This April storm - while prolonging winter - has hit parts of North Dakota most in need of moisture, and spared places that can't afford much more wetness.
The storm is targeting south-central and southwest portions of the state - where drought conditions have been a concern.
And while it will delay agricultural work, it may also give farm and ranch land the moisture needed for a better year.
In north-central North Dakota, the moisture totals figure to be quite low from the storm - and that's good news for people worried about the level of the Mouse River this spring.
As of tonight, the National Weather Service is predicting steady or slowly falling river levels from where the river enters the US west of Sherwood, through Sawyer.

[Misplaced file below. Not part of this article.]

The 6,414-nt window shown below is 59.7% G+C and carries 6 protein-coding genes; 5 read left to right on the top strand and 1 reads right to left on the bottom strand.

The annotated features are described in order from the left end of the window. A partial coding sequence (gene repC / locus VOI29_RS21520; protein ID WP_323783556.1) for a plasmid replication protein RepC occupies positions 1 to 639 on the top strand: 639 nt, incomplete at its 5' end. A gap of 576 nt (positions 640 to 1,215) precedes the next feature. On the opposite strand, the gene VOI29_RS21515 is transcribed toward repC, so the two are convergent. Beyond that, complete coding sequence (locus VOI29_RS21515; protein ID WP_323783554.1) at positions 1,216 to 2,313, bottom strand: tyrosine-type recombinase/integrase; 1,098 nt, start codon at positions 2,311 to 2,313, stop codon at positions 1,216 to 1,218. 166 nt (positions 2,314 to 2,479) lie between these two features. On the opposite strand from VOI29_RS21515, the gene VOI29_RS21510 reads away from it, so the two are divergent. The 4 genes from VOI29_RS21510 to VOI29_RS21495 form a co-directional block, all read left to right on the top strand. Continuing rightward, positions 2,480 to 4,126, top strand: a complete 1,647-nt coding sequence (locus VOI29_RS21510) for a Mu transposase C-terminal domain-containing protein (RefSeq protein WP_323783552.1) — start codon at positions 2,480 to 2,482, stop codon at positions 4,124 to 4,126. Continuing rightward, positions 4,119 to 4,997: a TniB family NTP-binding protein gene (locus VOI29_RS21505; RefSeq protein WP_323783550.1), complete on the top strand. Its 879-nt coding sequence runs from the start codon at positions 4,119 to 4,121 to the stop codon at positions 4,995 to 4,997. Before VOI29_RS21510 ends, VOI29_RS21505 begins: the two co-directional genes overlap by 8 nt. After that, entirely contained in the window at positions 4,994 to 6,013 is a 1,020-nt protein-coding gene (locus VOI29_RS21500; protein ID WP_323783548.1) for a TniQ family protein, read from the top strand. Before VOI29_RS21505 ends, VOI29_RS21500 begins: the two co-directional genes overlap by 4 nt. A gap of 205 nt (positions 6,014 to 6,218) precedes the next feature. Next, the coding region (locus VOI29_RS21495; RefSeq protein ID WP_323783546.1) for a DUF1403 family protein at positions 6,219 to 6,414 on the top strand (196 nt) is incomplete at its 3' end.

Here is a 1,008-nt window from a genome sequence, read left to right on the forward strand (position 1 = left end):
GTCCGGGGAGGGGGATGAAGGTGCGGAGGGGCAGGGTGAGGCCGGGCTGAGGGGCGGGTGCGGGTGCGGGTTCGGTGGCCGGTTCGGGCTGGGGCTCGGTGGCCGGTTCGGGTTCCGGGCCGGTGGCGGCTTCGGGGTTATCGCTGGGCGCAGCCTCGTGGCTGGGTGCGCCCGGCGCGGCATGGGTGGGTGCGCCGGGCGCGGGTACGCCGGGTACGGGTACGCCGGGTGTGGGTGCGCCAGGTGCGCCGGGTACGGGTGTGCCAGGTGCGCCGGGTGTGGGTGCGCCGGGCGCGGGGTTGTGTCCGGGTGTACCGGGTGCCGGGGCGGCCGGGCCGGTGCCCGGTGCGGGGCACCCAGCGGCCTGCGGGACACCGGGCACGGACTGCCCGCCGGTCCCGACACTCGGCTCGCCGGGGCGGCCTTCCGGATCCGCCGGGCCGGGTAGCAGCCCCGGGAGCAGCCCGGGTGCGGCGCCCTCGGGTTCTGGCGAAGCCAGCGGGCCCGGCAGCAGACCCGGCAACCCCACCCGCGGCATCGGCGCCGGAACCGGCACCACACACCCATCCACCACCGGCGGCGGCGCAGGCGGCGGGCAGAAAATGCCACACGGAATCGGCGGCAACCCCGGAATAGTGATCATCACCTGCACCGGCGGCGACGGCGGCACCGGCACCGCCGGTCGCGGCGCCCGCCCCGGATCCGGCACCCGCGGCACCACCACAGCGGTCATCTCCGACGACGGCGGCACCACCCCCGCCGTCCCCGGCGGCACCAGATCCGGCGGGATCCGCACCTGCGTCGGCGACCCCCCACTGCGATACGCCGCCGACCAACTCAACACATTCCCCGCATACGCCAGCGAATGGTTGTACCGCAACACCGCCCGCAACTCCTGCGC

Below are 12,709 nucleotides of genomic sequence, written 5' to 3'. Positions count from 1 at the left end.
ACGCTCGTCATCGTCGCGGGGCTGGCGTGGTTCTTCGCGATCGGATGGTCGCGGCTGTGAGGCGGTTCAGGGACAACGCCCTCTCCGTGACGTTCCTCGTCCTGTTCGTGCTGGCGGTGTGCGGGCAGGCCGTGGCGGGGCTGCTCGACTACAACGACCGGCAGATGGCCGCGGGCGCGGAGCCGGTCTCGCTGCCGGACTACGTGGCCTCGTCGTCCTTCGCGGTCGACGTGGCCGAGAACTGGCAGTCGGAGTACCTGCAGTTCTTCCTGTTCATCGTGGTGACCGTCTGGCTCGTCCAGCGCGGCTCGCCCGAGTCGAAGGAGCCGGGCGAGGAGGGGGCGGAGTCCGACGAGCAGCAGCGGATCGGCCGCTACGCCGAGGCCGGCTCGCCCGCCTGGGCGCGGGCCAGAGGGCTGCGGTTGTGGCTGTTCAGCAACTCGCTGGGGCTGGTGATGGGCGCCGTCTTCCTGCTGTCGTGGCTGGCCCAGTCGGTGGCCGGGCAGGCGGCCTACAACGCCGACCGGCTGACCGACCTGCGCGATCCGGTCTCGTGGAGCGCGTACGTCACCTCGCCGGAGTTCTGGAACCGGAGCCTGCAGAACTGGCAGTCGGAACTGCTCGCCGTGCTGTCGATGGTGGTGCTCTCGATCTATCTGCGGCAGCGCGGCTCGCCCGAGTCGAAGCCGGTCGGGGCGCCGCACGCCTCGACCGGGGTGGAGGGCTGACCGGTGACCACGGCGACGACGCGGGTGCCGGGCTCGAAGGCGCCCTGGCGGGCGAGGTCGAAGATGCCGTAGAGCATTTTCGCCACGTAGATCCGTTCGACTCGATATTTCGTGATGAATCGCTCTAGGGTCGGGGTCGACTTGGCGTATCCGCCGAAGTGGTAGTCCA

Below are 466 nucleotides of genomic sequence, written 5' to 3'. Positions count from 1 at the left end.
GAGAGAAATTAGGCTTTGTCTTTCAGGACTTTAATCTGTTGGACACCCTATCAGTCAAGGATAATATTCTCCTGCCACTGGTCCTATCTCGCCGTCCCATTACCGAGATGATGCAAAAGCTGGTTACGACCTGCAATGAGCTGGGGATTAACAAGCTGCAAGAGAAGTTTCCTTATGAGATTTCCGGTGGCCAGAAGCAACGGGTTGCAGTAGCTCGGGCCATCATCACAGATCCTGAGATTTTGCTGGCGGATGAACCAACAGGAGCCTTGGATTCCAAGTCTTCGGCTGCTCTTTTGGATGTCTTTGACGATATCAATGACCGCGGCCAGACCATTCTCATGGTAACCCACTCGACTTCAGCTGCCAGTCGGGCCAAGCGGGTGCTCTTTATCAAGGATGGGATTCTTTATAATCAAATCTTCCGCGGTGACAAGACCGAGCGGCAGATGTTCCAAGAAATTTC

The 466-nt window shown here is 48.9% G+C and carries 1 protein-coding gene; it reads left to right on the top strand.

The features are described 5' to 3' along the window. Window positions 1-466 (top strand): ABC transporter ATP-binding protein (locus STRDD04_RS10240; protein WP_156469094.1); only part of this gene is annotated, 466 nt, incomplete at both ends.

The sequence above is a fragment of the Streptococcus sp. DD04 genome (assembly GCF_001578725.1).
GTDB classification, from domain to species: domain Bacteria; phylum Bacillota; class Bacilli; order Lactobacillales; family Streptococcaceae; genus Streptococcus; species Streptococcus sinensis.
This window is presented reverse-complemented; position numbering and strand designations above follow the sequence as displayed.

A slight rise is predicted in Velva.
And in Towner, the river is still predicted to rise another half-foot over the next several days to about 55 feet - where some flooding of secondary roads may be a problem.
Downstream at Clark Salyer National Wildlife Refuge, ponds have been drained in expectation of the big runoff so they are holding much of the water for now.
The bottom line for this storm regarding the Mouse River - it appears it will have little if any impact on the potential for flooding this spring.